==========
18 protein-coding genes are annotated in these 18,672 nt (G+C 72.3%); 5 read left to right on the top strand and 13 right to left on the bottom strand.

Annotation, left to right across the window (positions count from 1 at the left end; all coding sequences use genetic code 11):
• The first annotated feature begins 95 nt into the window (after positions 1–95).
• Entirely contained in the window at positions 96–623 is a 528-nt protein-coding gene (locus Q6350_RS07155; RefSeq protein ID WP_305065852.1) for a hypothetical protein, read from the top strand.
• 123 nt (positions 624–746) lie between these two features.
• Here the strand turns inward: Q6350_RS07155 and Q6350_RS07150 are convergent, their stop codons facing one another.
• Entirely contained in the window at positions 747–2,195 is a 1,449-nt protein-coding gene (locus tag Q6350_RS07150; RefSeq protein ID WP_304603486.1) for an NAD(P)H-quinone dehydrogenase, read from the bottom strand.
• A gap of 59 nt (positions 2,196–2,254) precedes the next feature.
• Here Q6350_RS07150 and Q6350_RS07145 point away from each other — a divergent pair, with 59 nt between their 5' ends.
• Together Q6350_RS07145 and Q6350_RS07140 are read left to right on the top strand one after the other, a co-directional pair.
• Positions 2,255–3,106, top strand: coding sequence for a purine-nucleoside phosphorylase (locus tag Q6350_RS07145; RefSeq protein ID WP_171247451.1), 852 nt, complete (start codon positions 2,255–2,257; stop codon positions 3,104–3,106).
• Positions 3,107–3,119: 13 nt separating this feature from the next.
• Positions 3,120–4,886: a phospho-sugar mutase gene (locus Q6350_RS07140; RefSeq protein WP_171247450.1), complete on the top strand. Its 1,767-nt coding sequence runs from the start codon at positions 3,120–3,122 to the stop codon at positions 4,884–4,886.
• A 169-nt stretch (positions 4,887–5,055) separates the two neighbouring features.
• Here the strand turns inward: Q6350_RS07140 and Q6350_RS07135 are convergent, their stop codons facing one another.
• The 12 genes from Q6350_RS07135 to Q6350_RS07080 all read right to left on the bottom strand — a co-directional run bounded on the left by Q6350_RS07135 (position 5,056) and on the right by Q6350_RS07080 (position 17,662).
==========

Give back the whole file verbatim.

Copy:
18 protein-coding genes are annotated in these 18,672 nt (G+C 72.3%); 5 read left to right on the top strand and 13 right to left on the bottom strand.

Annotation, left to right across the window (positions count from 1 at the left end; all coding sequences use genetic code 11):
• The first annotated feature begins 95 nt into the window (after positions 1–95).
• Entirely contained in the window at positions 96–623 is a 528-nt protein-coding gene (locus Q6350_RS07155; RefSeq protein ID WP_305065852.1) for a hypothetical protein, read from the top strand.
• 123 nt (positions 624–746) lie between these two features.
• Here the strand turns inward: Q6350_RS07155 and Q6350_RS07150 are convergent, their stop codons facing one another.
• Entirely contained in the window at positions 747–2,195 is a 1,449-nt protein-coding gene (locus tag Q6350_RS07150; RefSeq protein ID WP_304603486.1) for an NAD(P)H-quinone dehydrogenase, read from the bottom strand.
• A gap of 59 nt (positions 2,196–2,254) precedes the next feature.
• Here Q6350_RS07150 and Q6350_RS07145 point away from each other — a divergent pair, with 59 nt between their 5' ends.
• Together Q6350_RS07145 and Q6350_RS07140 are read left to right on the top strand one after the other, a co-directional pair.
• Positions 2,255–3,106, top strand: coding sequence for a purine-nucleoside phosphorylase (locus tag Q6350_RS07145; RefSeq protein ID WP_171247451.1), 852 nt, complete (start codon positions 2,255–2,257; stop codon positions 3,104–3,106).
• Positions 3,107–3,119: 13 nt separating this feature from the next.
• Positions 3,120–4,886: a phospho-sugar mutase gene (locus Q6350_RS07140; RefSeq protein WP_171247450.1), complete on the top strand. Its 1,767-nt coding sequence runs from the start codon at positions 3,120–3,122 to the stop codon at positions 4,884–4,886.
• A 169-nt stretch (positions 4,887–5,055) separates the two neighbouring features.
• Here the strand turns inward: Q6350_RS07140 and Q6350_RS07135 are convergent, their stop codons facing one another.
• The 12 genes from Q6350_RS07135 to Q6350_RS07080 all read right to left on the bottom strand — a co-directional run bounded on the left by Q6350_RS07135 (position 5,056) and on the right by Q6350_RS07080 (position 17,662).